by Steve Adubato, PhD
Amy Russo Harrigan is the owner of Toast Restaurant on Bloomfield Avenue in Montclair. Toast serves breakfast, brunch and lunch and although a new eatery in Montclair, has already gained the reputation as a place that’s comfortable, friendly with great customer service. This is not by accident. Amy has raised the bar for how her employees approach their job and communicate with their most important constituents—customers. Everyone talks about customer service, but they live it at Toast and most of that effort revolves around exceptional communication skills.
Q—With all the challenges businesses face, what is the most important message to communicate to customers and clients?
A—Whether you are in corporate America or in the restaurant business, the key is to let your customers know you care about them. It is because of them that you have the opportunity to make a living doing something that you enjoy. According to Amy Russo Harrigan, the philosophy at Toast is to communicate to each and every person who walks through the door that they matter. “Customers don’t just sit down and get cookie cutter service. Our servers approach families with kids differently than they would professionals having a business lunch. Everyone needs to matter in different ways. Everyone has different needs and I train my staff to assess customers before they get to the table and communicate accordingly.”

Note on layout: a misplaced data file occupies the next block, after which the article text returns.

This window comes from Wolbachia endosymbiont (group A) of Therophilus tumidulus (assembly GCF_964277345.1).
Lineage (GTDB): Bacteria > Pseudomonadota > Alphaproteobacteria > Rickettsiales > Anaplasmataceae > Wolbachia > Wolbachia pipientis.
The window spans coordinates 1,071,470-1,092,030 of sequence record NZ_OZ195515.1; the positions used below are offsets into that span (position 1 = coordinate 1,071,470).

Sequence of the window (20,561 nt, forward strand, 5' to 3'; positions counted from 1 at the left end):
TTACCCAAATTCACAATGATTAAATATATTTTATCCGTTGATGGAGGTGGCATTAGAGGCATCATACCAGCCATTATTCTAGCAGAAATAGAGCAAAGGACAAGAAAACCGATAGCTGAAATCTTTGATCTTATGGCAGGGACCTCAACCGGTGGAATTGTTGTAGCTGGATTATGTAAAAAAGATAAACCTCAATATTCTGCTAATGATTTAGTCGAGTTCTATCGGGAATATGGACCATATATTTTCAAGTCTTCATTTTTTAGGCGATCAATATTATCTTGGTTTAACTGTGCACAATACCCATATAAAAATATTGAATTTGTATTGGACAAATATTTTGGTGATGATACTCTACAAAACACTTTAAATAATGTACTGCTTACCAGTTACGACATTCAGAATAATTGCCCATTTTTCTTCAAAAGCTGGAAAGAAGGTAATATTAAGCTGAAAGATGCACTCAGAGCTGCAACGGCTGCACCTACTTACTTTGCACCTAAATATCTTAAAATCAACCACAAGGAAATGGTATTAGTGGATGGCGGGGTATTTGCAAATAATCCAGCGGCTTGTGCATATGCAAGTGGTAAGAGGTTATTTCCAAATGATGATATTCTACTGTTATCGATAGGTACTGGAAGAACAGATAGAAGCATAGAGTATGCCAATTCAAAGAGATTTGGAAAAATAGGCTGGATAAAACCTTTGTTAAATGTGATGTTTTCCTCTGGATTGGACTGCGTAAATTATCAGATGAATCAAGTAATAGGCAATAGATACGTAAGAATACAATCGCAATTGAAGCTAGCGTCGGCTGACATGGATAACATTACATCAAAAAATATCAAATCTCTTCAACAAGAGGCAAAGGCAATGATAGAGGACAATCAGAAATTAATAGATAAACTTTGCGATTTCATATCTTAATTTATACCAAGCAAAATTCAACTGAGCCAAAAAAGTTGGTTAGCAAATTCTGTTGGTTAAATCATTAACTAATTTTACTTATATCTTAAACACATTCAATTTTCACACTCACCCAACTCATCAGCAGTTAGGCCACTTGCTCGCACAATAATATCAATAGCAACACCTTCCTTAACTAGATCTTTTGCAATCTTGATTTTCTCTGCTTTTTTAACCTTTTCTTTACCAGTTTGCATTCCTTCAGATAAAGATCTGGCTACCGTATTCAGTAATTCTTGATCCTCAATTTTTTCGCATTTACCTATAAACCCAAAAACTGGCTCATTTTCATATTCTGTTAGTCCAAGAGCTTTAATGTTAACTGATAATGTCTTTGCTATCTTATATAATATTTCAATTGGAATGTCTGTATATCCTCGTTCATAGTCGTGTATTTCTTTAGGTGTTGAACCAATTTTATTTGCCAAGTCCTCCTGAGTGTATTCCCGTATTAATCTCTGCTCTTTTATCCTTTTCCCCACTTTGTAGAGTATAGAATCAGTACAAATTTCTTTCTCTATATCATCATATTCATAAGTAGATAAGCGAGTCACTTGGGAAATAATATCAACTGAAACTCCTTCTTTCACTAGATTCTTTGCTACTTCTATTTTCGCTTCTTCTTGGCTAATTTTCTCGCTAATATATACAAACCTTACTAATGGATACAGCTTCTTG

Q—How do you communicate a message to your staff that the customer is always #1?
A—Most organizations have a mission statement or some other core values they stand by. Everything you do, including who you hire and what the décor is in your establishment communicates about and supports that mission. At Toast, Amy starts this process when interviewing prospective employees. “Toast’s mission is to create a cool, relaxed environment where people matter most. Therefore, when I am interviewing, I read between the lines to see if someone can support that mission. The people I hire need to know that customer service is the only variable in the restaurant that we can control.”
Q—How do you teach employees to deal with difficult customers or clients?
A—Regardless of why a customer or client is being difficult, you need to let them know that you are here to help them. It may be as simple as saying with a smile; “I am so sorry you feel that way. Is there something I can do to help?” Empathize with the customer or client and let them know you understand his frustration. Amy’s approach is that whatever a customer may be requesting, whether it is an “omelet with 20 substitutions or a change of table or waiter,” she tries to accommodate the request. Says Amy; “1,000 percent of it comes down to attitude. You can have a great time at work on any given day. You just need to make the best of it and roll with whatever comes your way.”
Q—What do you do with employees who just don’t seem to get it?
A—Every manager, CEO or team leader has been faced with the employee that regardless of how much coaching and mentoring is provided to him, just doesn’t “get it.” At Toast, Amy tries to surround one person who doesn’t get it with people who do, in hopes that the person who doesn’t get it steps up or takes himself out of the game. Sometimes, no matter how much you communicate verbally how you want employees to act, there is no substitute for modeling good behavior of colleagues, which can communicate a very powerful message.